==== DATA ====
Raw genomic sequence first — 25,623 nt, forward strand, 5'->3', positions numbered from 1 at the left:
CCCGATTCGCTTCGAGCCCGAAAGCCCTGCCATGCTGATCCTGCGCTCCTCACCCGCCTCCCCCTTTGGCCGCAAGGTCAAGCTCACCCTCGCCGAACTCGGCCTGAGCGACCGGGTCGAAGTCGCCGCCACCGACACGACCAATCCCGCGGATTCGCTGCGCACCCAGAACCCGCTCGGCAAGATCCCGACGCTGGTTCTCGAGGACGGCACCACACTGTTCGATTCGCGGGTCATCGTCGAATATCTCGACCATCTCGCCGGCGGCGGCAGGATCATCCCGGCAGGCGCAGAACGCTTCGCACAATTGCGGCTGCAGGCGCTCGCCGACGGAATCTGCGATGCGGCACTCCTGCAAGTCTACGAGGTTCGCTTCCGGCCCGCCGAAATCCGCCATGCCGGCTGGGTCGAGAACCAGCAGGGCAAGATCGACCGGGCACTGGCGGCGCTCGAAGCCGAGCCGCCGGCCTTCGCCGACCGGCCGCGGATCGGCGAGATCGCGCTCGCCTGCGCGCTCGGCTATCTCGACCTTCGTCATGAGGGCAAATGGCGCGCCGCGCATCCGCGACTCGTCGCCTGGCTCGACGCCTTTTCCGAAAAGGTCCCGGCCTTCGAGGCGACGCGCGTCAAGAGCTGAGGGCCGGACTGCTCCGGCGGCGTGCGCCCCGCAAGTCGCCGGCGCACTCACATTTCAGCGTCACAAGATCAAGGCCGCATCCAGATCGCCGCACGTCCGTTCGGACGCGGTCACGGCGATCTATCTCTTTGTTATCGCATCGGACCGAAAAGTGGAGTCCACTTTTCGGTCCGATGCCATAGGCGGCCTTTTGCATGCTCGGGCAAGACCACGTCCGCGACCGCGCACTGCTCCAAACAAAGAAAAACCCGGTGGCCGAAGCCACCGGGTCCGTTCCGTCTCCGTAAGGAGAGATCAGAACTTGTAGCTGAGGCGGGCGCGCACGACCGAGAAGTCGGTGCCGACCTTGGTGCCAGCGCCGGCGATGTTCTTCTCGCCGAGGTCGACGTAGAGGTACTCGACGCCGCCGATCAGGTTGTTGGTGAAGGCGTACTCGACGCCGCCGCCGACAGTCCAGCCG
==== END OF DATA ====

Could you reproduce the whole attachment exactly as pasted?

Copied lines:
Raw genomic sequence first — 25,623 nt, forward strand, 5'->3', positions numbered from 1 at the left:
CCCGATTCGCTTCGAGCCCGAAAGCCCTGCCATGCTGATCCTGCGCTCCTCACCCGCCTCCCCCTTTGGCCGCAAGGTCAAGCTCACCCTCGCCGAACTCGGCCTGAGCGACCGGGTCGAAGTCGCCGCCACCGACACGACCAATCCCGCGGATTCGCTGCGCACCCAGAACCCGCTCGGCAAGATCCCGACGCTGGTTCTCGAGGACGGCACCACACTGTTCGATTCGCGGGTCATCGTCGAATATCTCGACCATCTCGCCGGCGGCGGCAGGATCATCCCGGCAGGCGCAGAACGCTTCGCACAATTGCGGCTGCAGGCGCTCGCCGACGGAATCTGCGATGCGGCACTCCTGCAAGTCTACGAGGTTCGCTTCCGGCCCGCCGAAATCCGCCATGCCGGCTGGGTCGAGAACCAGCAGGGCAAGATCGACCGGGCACTGGCGGCGCTCGAAGCCGAGCCGCCGGCCTTCGCCGACCGGCCGCGGATCGGCGAGATCGCGCTCGCCTGCGCGCTCGGCTATCTCGACCTTCGTCATGAGGGCAAATGGCGCGCCGCGCATCCGCGACTCGTCGCCTGGCTCGACGCCTTTTCCGAAAAGGTCCCGGCCTTCGAGGCGACGCGCGTCAAGAGCTGAGGGCCGGACTGCTCCGGCGGCGTGCGCCCCGCAAGTCGCCGGCGCACTCACATTTCAGCGTCACAAGATCAAGGCCGCATCCAGATCGCCGCACGTCCGTTCGGACGCGGTCACGGCGATCTATCTCTTTGTTATCGCATCGGACCGAAAAGTGGAGTCCACTTTTCGGTCCGATGCCATAGGCGGCCTTTTGCATGCTCGGGCAAGACCACGTCCGCGACCGCGCACTGCTCCAAACAAAGAAAAACCCGGTGGCCGAAGCCACCGGGTCCGTTCCGTCTCCGTAAGGAGAGATCAGAACTTGTAGCTGAGGCGGGCGCGCACGACCGAGAAGTCGGTGCCGACCTTGGTGCCAGCGCCGGCGATGTTCTTCTCGCCGAGGTCGACGTAGAGGTACTCGACGCCGCCGATCAGGTTGTTGGTGAAGGCGTACTCGACGCCGCCGCCGACAGTCCAGCCG